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MEETING THE CHALLENGE

Posted Jan 6, 2013

Indianapolis will face a challenge on a few fronts in Baltimore, one being Ray Rice. The Colts will use what Chuck Pagano has built here after serving with the Ravens for four years. Also, Reggie Wayne finds this season satisfying, and he has instructed young offensive teammates on what lies ahead.

INDIANAPOLIS – While Bruce Arians says every week starts with planning for protecting the quarterback, Chuck Pagano says defensive meetings start with a certain discussion point.

 

“Every single week the first thing we say in the room is, ‘We have to stop the run.  Set the edge of the defense.’  This week is no different than the past 16,” said Pagano. 

 

Ten of the Colts’ games this year came against running backs who wound up gaining more than 1,000 yards, with eight of those coming against players who topped 1,200 yards.

 

Baltimore’s Ray Rice, with 1,143 yards in 2012, falls in that area.  Rice leads the NFL since 2009 with 39 100-plus games, more than Adrian Peterson, Chris Johnson and Arian Foster whom the Colts saw this year as well.

 

“This defense has faced great runners every week.  Ray (Rice) is the next one,” said Pagano.  “Bernard Pierce is another one.  He runs angry.  He runs downhill.  He’ll hurdle you, or he’ll run over you.  Stopping the run is paramount.”

 

While the Colts limited Peterson to 60 yards, there were some breakout games – 177 by Maurice Jones-Drew, 161 by Shonn Greene, 165 by Foster and 226 by Jamaal Charles in a game where Kansas City totaled 352 yards and had Peyton Hillis (101) crack the mark, too.

 

Limiting Rice, who many Colts say is the key to the Baltimore offense, is a must.

 

“Good running back, great sight lines, a hard runner to bring down,” said defensive coordinator Greg Manusky.  “We need multiple people to corral him and put him down.  He sees the hole and does a great job of cutting back and making plays in the open field and making guys miss.  We’ve got to corral him.  He’s a similar runner (to Maurice Jones-Drew), a hard runner to get down.”

 

Pagano joined the Colts this year after being the Raven’s defensive coordinator in 2011.  The implementation of a 3-4 is in process.

 

“(They are) a little identical, in my mind, just a little wrinkle here and there,” said Cory Redding.  “It’s pretty much the same format.  It doesn’t matter, the same defense, or same plays or different personnel, it’s lining up, getting the calls and executing it to the fullest of your ability.  That’s what it’s going to come down to (on) every single play, and having the mental preparation and strength to endure whatever comes at you.”

 

Pagano is in his 29th year of coaching, and his first time as a field leader was interrupted by a three-month fight with leukemia that kept him from the sidelines for 12 weeks.

 

Even in his absence, the team reflected Pagano’s imprint from the get-go.

 

“Chuck has done a great of instilling all the pieces of the puzzle to get us to this point.  He brought in players to fit this scheme,” said Redding.  “Chuck really has done it his way, basically building the monster, so to speak, his way.  (There are) some similarities here (Indianapolis) and there (Baltimore), but pretty much fine tuning into Chuck’s way.  That’s what it is.  There are not a lot of similarities, it’s just doing what we do.  He built it from day one, and that’s how we roll.”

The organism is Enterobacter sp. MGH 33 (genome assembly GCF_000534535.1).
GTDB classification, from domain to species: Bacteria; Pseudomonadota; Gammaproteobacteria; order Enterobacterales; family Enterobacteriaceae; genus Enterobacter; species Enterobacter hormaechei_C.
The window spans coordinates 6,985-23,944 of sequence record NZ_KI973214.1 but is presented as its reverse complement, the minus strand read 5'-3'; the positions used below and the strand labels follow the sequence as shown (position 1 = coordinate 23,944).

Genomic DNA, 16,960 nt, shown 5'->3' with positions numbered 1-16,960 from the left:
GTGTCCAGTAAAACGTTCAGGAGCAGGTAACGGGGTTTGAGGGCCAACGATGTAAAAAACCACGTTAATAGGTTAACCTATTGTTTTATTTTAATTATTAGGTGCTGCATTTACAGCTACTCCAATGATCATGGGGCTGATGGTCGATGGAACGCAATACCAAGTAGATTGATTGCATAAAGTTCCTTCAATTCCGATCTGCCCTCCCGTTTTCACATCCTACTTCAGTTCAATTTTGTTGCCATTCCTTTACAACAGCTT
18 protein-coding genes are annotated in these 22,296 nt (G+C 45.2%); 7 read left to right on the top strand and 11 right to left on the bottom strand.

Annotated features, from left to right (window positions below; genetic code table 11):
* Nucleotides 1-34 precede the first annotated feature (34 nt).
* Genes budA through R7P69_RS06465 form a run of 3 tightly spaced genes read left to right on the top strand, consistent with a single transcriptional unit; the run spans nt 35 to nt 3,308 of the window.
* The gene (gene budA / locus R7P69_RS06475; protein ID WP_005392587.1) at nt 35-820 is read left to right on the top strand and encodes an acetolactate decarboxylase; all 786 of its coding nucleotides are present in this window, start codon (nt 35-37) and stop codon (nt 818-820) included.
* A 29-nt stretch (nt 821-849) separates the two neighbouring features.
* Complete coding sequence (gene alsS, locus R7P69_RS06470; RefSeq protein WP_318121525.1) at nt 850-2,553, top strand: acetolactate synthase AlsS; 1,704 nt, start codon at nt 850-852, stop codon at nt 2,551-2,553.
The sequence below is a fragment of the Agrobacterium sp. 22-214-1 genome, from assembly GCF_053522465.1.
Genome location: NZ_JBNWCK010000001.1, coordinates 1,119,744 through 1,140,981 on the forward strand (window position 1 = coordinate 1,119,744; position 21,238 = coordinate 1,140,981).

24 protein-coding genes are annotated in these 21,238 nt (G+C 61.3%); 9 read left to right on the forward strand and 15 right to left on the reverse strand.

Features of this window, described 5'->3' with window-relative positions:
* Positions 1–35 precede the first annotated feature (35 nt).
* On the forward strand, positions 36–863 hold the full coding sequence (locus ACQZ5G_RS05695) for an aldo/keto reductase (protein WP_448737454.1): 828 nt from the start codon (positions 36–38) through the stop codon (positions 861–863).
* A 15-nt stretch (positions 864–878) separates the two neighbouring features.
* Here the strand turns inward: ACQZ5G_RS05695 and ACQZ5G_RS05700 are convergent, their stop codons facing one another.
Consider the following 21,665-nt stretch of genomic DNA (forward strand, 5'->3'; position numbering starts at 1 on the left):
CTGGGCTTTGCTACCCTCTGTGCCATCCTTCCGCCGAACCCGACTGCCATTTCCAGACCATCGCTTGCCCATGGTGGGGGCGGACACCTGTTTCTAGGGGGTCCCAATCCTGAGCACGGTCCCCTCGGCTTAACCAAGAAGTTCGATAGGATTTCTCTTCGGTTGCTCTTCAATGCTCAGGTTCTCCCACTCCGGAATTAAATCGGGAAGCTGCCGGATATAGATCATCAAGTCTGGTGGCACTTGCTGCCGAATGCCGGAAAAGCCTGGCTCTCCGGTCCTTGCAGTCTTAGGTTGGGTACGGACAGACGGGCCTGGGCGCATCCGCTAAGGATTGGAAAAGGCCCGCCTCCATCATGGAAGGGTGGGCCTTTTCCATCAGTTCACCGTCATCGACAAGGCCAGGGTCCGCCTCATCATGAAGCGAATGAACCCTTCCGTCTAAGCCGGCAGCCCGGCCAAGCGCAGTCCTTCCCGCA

WAYNE FINDS 2012 SPECIAL – The longest-tenured Colt, Reggie Wayne, has been a unquestioned leader of a team that reflects a great deal of newcomers, including nine rookies and 33 players with no more than three years of NFL experience.

 

The receiving corps has three rookies (T.Y. Hilton, LaVon Brazill, Nathan Palmer), while two rookie tight ends start (Coby Fleener, Dwayne Allen), along with Andrew Luck and Vick Ballard

 

Observers downplayed any post-season hopes for the Colts heading into the year.  One prominent entity ranked the Colts last in its preseason poll, something that spawned a shirt given to players as an incentive.

 

At 11-5 and with another solid season, Wayne, a 12-year pro, finds 2012 to be memorable.

 

“It has been special to me, starting off by being power-ranked 32nd,” said Wayne.  “That’s been pretty satisfying.  A lot of people didn’t have us winning much.  They felt we were rebuilding, and rightfully so.  The way we’ve been going about it has been great.  It could have been easy for us to hang our heads with everything that went on with Coach Pagano.  We kind of had an excuse being young. 

 

“Everybody continued to fight and do everything they had to do to prevail.  Seeing it being done by so many young guys is special.  They’ve been keeping me young, keeping me in it, keeping me laughing.  It’s been a special year.  Hopefully, we can continue writing this movie.”

 

The Colts find a tough challenge by visiting Baltimore in the Wild Card playoffs.  Wayne was frank with advice he dispensed to Luck and other young teammates.

 

“First and foremost, stay away from Ed Reed.  He’s definitely a ballhawk.  You have to look him off,” said Wayne.  “A lot of these guys are so young, they don’t know the history.   A lot of guys didn’t know anything about the Mayflower leaving in the middle of the night.  We kind of hipped them up to game, told them what to expect when we get there.  Hopefully, it won’t be such a culture shock when they get there. 

 

“I told the receivers, ‘Trust me.  No one out there in purple is going to be your friend.  Just be prepared for whatever, prepared to hear whatever.  Just have tunnel vision.  Go out and play ball like you’ve been playing.’  I think everybody’s prepped for this game.  It’s going to be a tough game, and that’s what the playoffs are all about.”

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